true. See Brooks v. Blue Cross & Blue Shield of Fla. Inc., 116 F.3d 1364, 1369 (11th Cir. 1997).
The primary dispute in this action is about timing - when did Defendant have to provide
notice of its intent to exercise the Termination Option? Plaintiff contends that Defendant had to
provide notice on or before March 14, 2014. Defendant contends that it only had to provide no-
tice nine months prior to its intended termination date, as long as the termination date occurred
on or after month 36. The Court finds that the express language of the contract answers this
question and supports Defendant’s position. 2
Courts generally are not permitted to engage in contract interpretation at the motion to
dismiss stage. See Managed Care Solutions, Inc. v. Cmty. Health Sys., Inc., No. 10-60170, 2011
WL 6024572, at *8 (S.D. Fla. Dec. 2, 2011).
“However, where the contract . . . terms
are unambiguous, a court may properly consider a motion to dismiss for failure to state a claim
for breach.” Success Healthcare, LLC v. Zurich Am. Ins. Co., 9:14-81423-CIV, 2015 WL
11439019, at *3 (S.D. Fla. Mar. 20, 2015) (quoting Alhassid v. Bank of Am., N.A., 2014 WL
6480656, at *6 (S.D. Fla. Nov. 17, 2014). See also Sarria Holdings, Inc. v. Walgreen Co., 2003
WL 1528711, at *2 (S.D. Fla. Jan. 31, 2003)) (“[T]his court can look to the contract itself and
determine if it speaks to the issues in dispute. If the contract covers plaintiff's claims in clear
and unambiguous language, then plaintiff's ability to state a claim upon which relief may be
granted, thus surviving this motion to dismiss, depends on the specific terms of the contract,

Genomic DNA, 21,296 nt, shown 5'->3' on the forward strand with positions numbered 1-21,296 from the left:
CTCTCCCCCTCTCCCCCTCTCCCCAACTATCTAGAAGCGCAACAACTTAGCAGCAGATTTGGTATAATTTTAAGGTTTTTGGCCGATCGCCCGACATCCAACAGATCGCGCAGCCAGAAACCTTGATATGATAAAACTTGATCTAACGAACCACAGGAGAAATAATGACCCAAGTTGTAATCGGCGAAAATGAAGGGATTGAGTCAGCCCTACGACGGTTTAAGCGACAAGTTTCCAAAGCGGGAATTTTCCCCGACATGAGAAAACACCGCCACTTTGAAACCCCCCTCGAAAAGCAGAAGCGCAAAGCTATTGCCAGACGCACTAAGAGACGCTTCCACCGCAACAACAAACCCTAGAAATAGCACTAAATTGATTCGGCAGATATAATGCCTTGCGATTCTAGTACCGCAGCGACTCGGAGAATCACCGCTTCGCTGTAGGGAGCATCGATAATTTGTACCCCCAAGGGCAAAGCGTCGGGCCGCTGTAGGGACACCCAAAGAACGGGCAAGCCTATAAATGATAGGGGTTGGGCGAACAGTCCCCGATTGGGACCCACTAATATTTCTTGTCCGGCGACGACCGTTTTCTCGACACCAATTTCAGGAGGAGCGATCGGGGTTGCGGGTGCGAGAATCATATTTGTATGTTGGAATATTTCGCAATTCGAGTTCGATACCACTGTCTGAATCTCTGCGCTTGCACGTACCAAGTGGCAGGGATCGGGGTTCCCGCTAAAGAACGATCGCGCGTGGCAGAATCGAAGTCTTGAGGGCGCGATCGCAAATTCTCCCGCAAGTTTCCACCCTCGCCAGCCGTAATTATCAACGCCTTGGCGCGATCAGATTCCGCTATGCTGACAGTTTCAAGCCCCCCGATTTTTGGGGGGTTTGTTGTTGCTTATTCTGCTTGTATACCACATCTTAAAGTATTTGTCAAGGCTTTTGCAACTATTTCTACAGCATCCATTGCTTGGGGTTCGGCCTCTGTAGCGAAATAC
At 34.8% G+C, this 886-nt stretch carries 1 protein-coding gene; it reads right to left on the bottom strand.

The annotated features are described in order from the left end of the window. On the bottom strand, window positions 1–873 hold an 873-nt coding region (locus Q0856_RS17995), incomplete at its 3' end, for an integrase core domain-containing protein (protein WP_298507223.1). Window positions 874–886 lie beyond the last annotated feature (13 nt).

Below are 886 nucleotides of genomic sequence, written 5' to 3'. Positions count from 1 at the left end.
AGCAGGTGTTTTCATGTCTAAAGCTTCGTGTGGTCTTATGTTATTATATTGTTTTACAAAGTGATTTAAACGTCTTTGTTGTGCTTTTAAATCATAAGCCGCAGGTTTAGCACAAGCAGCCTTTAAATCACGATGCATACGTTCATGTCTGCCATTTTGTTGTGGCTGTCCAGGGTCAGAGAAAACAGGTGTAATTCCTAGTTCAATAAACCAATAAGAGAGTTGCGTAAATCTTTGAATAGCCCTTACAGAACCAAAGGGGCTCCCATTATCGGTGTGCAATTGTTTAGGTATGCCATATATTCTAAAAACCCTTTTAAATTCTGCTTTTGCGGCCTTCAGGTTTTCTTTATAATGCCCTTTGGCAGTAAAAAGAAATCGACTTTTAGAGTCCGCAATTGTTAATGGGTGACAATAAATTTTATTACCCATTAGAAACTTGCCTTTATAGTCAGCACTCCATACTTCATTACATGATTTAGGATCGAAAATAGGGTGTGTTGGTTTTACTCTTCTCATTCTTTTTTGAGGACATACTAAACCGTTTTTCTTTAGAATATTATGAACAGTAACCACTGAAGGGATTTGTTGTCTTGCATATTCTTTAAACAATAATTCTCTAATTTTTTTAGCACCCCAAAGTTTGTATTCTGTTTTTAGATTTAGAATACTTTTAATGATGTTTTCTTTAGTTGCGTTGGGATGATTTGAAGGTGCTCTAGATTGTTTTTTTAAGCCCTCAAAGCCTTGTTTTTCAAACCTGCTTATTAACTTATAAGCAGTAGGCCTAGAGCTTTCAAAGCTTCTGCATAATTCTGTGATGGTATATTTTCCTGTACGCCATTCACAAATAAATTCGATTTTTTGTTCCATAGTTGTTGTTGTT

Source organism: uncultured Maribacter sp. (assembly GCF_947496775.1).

which the court analyzes as a matter of law.”).
Section 17 of the Agreement provides that Defendant could terminate the sublease, effective as of the end of the 36th month of the Term, by delivering nine (9) months prior written notice to Plaintiff. The Court finds this language to be clear and unambiguous. The earliest Defendant could terminate the sublease and vacate the property was December 14, 2014 (Month
36). If Defendant intended to terminate the sublease on or after December 14, 2014, it had to
provide nine months’ prior written notice. Therefore, if Defendant wanted to terminate the sublease on month 32, it could not, regardless of notice. If Defendant wanted to terminate on month
Because Plaintiff attached the Agreement to the Amended Complaint, the Court may consider it on a motion to dismiss. See G&C TIC, LLC v. Alabama Controls, Inc., 324 Fed. App’x 795, 798 (11th Cir. 2009).
36, it could as long as it provided notice on or before March 14, 2014. In addition, if Defendant
wanted to terminate after month 36, but before the end of the sublease, it could do so as long as it
provided notice nine months prior to the date it would exercise the Termination Option. This is
exactly what happened. Defendant properly provided notice on April 28, 2014, exactly nine
months prior to exercising the Termination Option.
Plaintiff’s argument that, to exercise the Termination Option, Defendant had to give notice on or before March 14, 2014, is not supported by the express language of the Agreement.
There is nothing in the Agreement to suggest that early termination could only occur at month 36
of the term. Rather, the Agreement expressly provides that Defendant can terminate, upon proper and timely written notice, anytime on or after the 36th month.3
The Court finds that, based on the express language of the Agreement, Defendant has not
breached the sublease. As a result, this action must be dismissed for failure to state a claim.
The Court notes that, even if the Agreement were ambiguous, any ambiguities are to be construed against
Plaintiff, the lessor and drafter of the sublease. See Arriaga v. Florida Pacific Farms, LLC, 305 F.3d 1228, 1247
(11th Cir. 2002).
Based on the foregoing, it is
ORDERED AND ADJUDGED that Defendant Benihana, Inc.’s Motion to Dismiss the
Compaint or, in the Alternative, Motion for Summary Judgment [ECF No. 15] is GRANTED.
Plaintiff’s Complaint is DISMISSED with prejudice. It is further
ORDERED AND ADJUDGED that this action is CLOSED and all pending motions are
DENIED as MOOT.
DONE AND ORDERED in Chambers at Miami, Florida, this 1st day of September, 2017.
DARRIN P. GAYLES
UNITED STATES DISTRICT JUDGE